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  • 1. Abdul Nasir et al. Journal of Biological & Scientific Opinion · Volume 1 (4). 2013 Available online through www.jbsoweb.com Review Article CONCEPT AND MANAGEMENT OF DENGUE FEVER (HUMMA DANAJ) IN UNANI AND MODERN PERSPECTIVE Abdul Nasir1*, Mohd. Yunus Siddiqui2, Mohd. Mohsin3, Waris Ali4 1 Lecturer, Department of Moalijat, Jamia Tibbiya Deoband, Saharanpur (U.P.) India 2 Associate Professor, Department of Moalejat, Ajmal Khan Tibbiya College, AMU, Aligarh, India 3 Assistant Professor, Department of Amraz-e-Jild wa Zohrawiyah, AKTC, AMU, Aligarh, India 4 PG Scholar, Department of Ilmul Saidla, National Institute of Unani Medicine, Bangalore, India Abstract *Correspondence Dengue fever (Humma Danaj) is a global health problem which is the most rapidly spreading mosquito Abdul Nasir borne viral disease. In the last 50 years, incidence is increasing with geographical expansion to new Lecturer, Department of Moalijat, Jamia countries and in the present decade, from urban to rural areas. It is an estimated that 50 million dengue Tibbiya Deoband, Saharanpur (U.P.) India infections occur annually and approximately 2.5 billion people live in dengue endemic countries. There is no specific treatment for dengue fever (Humma Danaj) in any system of medicine, besides, the dengue DOI: 10.7897/2321–6328.01418 vaccine has a long way to go, but we can treat the symptoms of dengue fever and apply the measures to enhance the platelets count. For this purpose several measures are used to treat the symptoms of dengue fever and enhance the platelets count, in both modern and Unani system of medicine. Thus, in this article Article Received on: 07/10/13 it has been discussed all the measures in Unani and modern perspective. Accepted on: 20/11/13 Keywords: Dengue fever; Humma Danaj; Platelets count; Unani medicine. INTRODUCTION The incidence of dengue increased 30 fold between 1960 and 2010, due to a combination of urbanization, population growth, increased international travel, and global warming.1-2 Dengue is endemic in more than 110 countries.3 It infects 50 to 390 million people worldwide a year, leading to half a million hospitalizations, and 25,000 deaths. For the decade of the 2000s, 12 countries in Southeast Asia were estimated to have about 3,000,000 infections and 6,000 deaths annually. 4 Dengue fever is widely prevalent in India and all the 4 serotypes are found and dengue incidence is increasing day by day. However during 2001 out breaks have been reported from Rajasthan (1433 cases and 33 deaths), Tamil Nadu, India (761 cases and 8 deaths), Karnataka, India (161 cases) Gujarat, India (46 cases).5 The origins of the word dengue are not clear, but one theory is that it is derived from the Swahili phrase "Ka-dinga pepo", meaning "cramp-like seizure caused by an evil spirit". The Swahili word "dinga" may possibly have its origin in the Spanish word "dengue" meaning fastidious or careful, which would describe the gait of a person suffering the bone pain of dengue fever. Alternatively, the use of the Spanish word may derive from the similarsounding Swahili. Slaves in the West Indies who contracted dengue were said to have the posture and gait of a dandy, and the disease was known as "Dandy Fever".6-7 The word dengue is derived from African word denga: meaning fever with hemorrhage.8-9 Dengue is a mosquito-borne disease caused by any one of four closely related dengue viruses (DENV-1, -2, -3, and -4). Infection with one serotype of DENV provides immunity to that serotype for life, but provides no long-term immunity to other serotypes. Thus, a person can be infected as many as four times, once with each serotype.10 Dengue viruses are transmitted from person to person by Aedes mosquitoes (most often Aedes aegypti) in the domestic environment.11 Humma Danaj is derived from Arabic word “Danaj” meaning weakness. Humma Danaj is named because of severe weakness occur in this fever.12 Because of unavailability of effective vaccine and proper or specific treatment of dengue fever in modern system of medicine, there is a need of time to search for a safe, effective, acceptable treatment in any system of medicine, either in Unani or other traditional medicine. Alternative Names Onyong Nyang Fever, West Nile Fever, Break Bone Fever, Dengue like Disease, Dandy Fever,13 Abul Rakab, Humma Saliba.12 Historical Background Earliest description of dengue like illness was found in Chinese medical encyclopedia in 992 AD. Outbreak in the West Indies in 1635 AD and Panama in 1699 AD. The first epidemic of clinical dengue like illness was recorded in Madras, India. Documented that mosquitoes could transmit dengue fever in 1903 AD. When Dengue viruses were isolated in the laboratory mice in 1943 and 1944, the modern era of dengue research began. Albert Sabin isolated the dengue virus in 1944. In the beginning only two different dengue viruses named dengue virus type I and II. In 1956 Philippine hemorrhage fever was associated with dengue when types 3 were discovered.5,14 It now has become endemic throughout tropical Asia (India) since 1967, after that the term dengue hemorrhagic fever and dengue shock syndrome have come into general use. Published by Moksha Publishing House. Website www.mokshaph.com · © All rights reserved. Page 362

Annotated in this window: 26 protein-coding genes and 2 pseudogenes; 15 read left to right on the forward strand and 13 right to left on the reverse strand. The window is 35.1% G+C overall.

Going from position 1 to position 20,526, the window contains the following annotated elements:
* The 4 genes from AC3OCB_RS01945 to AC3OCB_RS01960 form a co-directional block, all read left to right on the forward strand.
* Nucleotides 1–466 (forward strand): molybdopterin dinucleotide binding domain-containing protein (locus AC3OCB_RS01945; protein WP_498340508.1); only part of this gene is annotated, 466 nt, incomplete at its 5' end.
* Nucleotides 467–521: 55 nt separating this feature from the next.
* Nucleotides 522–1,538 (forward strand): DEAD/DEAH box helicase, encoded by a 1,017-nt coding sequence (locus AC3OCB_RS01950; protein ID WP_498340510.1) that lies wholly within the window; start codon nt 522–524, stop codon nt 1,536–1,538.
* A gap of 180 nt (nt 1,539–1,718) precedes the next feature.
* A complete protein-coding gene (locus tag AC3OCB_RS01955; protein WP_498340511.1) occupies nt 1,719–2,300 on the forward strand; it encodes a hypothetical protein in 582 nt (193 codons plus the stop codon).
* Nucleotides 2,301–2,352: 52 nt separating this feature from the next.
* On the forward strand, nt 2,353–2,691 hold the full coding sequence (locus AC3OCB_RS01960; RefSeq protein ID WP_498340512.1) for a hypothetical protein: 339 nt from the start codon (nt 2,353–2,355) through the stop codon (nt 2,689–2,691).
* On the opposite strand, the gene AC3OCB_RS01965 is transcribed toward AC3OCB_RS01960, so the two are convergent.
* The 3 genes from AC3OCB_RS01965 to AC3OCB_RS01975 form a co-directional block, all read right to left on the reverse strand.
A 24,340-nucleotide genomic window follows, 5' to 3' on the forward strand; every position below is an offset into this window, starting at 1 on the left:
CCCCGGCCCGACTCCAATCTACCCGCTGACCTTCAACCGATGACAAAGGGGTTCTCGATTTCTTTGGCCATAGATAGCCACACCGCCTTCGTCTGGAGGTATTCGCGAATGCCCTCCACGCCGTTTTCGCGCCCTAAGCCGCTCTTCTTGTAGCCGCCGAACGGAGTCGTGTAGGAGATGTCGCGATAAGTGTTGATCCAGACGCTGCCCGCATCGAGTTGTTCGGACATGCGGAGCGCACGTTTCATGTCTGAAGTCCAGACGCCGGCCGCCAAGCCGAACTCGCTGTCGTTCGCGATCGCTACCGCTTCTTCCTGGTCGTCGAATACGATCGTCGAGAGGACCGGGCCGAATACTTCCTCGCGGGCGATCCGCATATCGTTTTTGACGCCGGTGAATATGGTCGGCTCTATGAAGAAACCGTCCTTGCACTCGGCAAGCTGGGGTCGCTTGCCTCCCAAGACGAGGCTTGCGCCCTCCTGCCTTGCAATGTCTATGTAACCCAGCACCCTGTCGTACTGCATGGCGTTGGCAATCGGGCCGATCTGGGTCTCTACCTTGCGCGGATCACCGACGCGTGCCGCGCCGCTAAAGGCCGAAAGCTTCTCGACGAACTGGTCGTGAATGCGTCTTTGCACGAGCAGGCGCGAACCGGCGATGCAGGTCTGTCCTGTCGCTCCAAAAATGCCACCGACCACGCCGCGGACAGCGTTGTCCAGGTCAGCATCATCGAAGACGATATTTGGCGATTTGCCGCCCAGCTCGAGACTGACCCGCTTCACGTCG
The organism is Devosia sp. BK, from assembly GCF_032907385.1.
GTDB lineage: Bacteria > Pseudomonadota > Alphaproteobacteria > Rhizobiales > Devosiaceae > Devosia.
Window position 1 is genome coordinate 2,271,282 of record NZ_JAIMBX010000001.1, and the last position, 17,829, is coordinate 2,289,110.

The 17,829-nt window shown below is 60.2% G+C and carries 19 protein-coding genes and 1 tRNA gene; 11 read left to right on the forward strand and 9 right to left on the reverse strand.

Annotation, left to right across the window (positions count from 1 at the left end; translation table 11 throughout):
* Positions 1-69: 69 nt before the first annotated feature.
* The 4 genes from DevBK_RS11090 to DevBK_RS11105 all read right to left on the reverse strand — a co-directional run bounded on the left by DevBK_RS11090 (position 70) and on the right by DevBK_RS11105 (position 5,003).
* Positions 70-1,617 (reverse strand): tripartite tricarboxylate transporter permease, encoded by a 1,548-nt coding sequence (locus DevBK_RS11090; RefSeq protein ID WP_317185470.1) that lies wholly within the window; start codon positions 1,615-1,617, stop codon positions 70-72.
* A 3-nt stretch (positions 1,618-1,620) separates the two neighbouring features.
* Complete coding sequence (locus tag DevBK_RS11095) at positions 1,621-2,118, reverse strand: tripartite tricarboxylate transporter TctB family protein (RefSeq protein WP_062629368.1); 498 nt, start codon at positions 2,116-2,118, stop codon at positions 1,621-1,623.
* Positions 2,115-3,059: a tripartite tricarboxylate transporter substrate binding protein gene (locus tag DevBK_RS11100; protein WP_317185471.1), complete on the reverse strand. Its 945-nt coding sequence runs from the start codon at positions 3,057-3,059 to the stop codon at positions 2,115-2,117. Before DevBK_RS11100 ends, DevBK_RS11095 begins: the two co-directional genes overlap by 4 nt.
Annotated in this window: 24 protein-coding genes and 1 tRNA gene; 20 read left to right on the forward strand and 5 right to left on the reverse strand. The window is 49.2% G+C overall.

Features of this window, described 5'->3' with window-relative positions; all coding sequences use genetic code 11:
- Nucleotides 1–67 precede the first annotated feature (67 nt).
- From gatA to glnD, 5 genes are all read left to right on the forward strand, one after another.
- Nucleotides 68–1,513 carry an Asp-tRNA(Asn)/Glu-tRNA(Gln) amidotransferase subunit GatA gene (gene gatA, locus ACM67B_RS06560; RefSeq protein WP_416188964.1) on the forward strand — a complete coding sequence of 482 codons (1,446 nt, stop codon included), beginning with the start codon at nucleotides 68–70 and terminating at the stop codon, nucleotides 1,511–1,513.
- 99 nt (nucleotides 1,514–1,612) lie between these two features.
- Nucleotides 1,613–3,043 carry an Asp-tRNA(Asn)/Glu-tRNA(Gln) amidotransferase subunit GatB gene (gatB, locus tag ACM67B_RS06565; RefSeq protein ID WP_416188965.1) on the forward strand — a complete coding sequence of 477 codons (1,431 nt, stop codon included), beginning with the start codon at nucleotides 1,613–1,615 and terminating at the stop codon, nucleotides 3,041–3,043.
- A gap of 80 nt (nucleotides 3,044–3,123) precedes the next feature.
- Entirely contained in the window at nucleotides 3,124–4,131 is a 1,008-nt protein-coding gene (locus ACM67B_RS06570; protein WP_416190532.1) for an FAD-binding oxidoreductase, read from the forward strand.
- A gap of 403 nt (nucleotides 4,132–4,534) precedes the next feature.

• 2. Abdul Nasir et al. Journal of Biological & Scientific Opinion · Volume 1 (4). 2013 Unani Concept of Dengue Fever In Unani literature there is as such no description of Dengue fever disease is available, but all types of fever are discussed in detail. Probably this disease is “Humma Damwi Ufooni”, where ufoonat is found in blood (khilt-e-dam) and produce rashes on skin (surkh daane).15 Sheikh Ibne Sina says there are an abnormal changes in fluids and humours because of infectious material (madah afna’h), which disrupt the personal qualities and normal activities of the fluids and humours. Humours (Akhlat) are infected sometimes intravascular (dakhil-e-urooq) and extravascular (kharij-eurooq). But in this case intravascular (dakhil-e-urooq) infection is found because of the vector Aedes aegypti, who bite and transmit the disease as blood borne disease. Etiology Dengue is a mosquito-borne disease caused by any one of four closely related dengue viruses (DENV-1, 2, 3, and 4).8,16- 18 Dengue Virus Dengue viruses are spherical particles approximately 50 nm in diameter. It contains a single plus strand of RNA surrounded by a lipid bi layer. Mature viruses are composed of 6 % RNA, 9 % carbohydrate, and 17 % lipid. Because of the lipid envelope, flaviviruses are readily inactivated by organic solvents and detergents. The E protein is the major surface protein of the viral particle probably interacts with viral receptors, and mediates virus-cell membrane fusion. Antibodies that neutralize virus infectivity usually recognize this protein and mutations in E protein can affect virulence. M protein is a small proteolytic fragment which is important for maturation of the virus into an infectious form. C protein is a component nucleocapsid.1,19 Vector Dengue viruses are transmitted by mosquitoes of the stegomyia family. Aedes aegypti a day time biting mosquito is the principal vector and all 4 types of viruses have been recovered from it. Aedes mosquitoes (Tiger mosquito): distinguished by white stripes on black body. They do not fly over long distance more than 100 meters (110 yards), this factor facilitates its eradication. They lay egg singly, and eggs are cigar shaped. Female mosquito acts as vector.1,11,20,21 Pathology In rare instances death may be due to gastro intestinal or intra cranial hemorrhages. Hemorrhages are seen in: Upper GI tract, intra ventricular septum of heart, pericardium, and subserosal surfaces of major viscera; Focal hemorrhages occasionally seen in the lungs, liver, adrenals, sub arachnoids space. The liver is usually is enlarged often with fatty changes. Yellow watery at times blood tinged effusions are present in serous cavities. Microscopically, proliferation of lymphoid and plasma cystoids cells, lymphocytolysis and lymphophagocytosis occur in the spleen and lymph nodes.8,17 Classification and Clinical Features Dengue fever is classified into three classes: 1. Classic Dengue fever 2. Dengue hemorrhagic fever (DHF) 3. Dengue Shock Syndrome (DSS) Classic Dengue Fever Onset is acute and lasts usually about 5-7 days (but can anywhere from 3-14). There are many symptoms like fever (continuous or saddle-back), extreme malaise, muscular pain, backache, pain in limbs and eyes, rashes, nausea and vomiting, headache.16-18 Dengue Hemorrhagic Fever Dengue haemorrhagic fever is characterized by high continuous fever of 2 to 7 days, hepatomegaly, bleeding from gums, nose, vagina, rectum, intracranial, food passages and into skin, rapid fall in platelets count, positive tourniquet test is observed. There is plasma leakage due to an increase in vascular permeability.16-18 Dengue Shock Syndrome (DSS) It is characterized by hypovolumic shock, rapid drop in temperature, clammy skin and cold extremities, low blood pressure and weak rapid pulse, ultimately goes into shock and usually dies within 12-24 hours.17-18 Investigations Routine blood test (CBC, ESR, Platelets Count), clotting time, dengue serology test to identify the dengue or its foot marks in our blood, urine to check protein leak and haematuria and special test (ELISA)11,13,20,21. Differential Diagnosis Differential diagnosis of dengue fever includes viral respiratory and influenza like diseases, early stages of malaria, mild yellow fever, scrub typhus, viral hepatitis and leptospirosis. Four arboviral diseases have dengue like courses but without rash colorado tick fever, sand fly fever, rift valley fever and Ross river.16-18 Dengue haemorrhagic fever is differentiated from meningococcemia, yellow fever, other viral hemorrhagic fevers, many in rickettsial diseases and other severe illnesses caused by a variety of agents may produce clinical picture similar to dengue haemorrhagic fever.16-18 Diagnosis Clinical diagnosis of dengue fever is highly suspicious but knowledge of the geographical distribution and environmental cycles of causal viruses can help in the diagnosis of dengue fever. WHO Criteria is applied for dengue haemorrhagic fever): Fever (minor or major), haemorrhagic manifestations, thrombocytopenia (< 100000 / mm3), increased hematocrit > 20 %), hypoalbuminemia, and also X-ray can shows pleural effusion. The criteria for dengue shock syndrome are above mentioned criteria plus hypotension and narrow pulse pressure (< 20 mm of Hg), virologic diagnosis can be established by serologic tests or by isolation of the virus from blood leukocytes or serum. Both in primary and secondary dengue infections, there is relatively transient appearance of anti dengue immunoglobulin IgM antibodies. These antibodies disappear after 6-12 weeks which can be used to time a dengue infection16-19. Management in Unani System of Medicine Usool-e-Ilaj (Principles of Treatment) Izala sabab (Treat the cause) Aram karaein (Bed Rest) Dafe Humma (Antipyretics) Barid Mashroobaat (Use of fluids and juices) Published by Moksha Publishing House. Website www.mokshaph.com · © All rights reserved. Page 363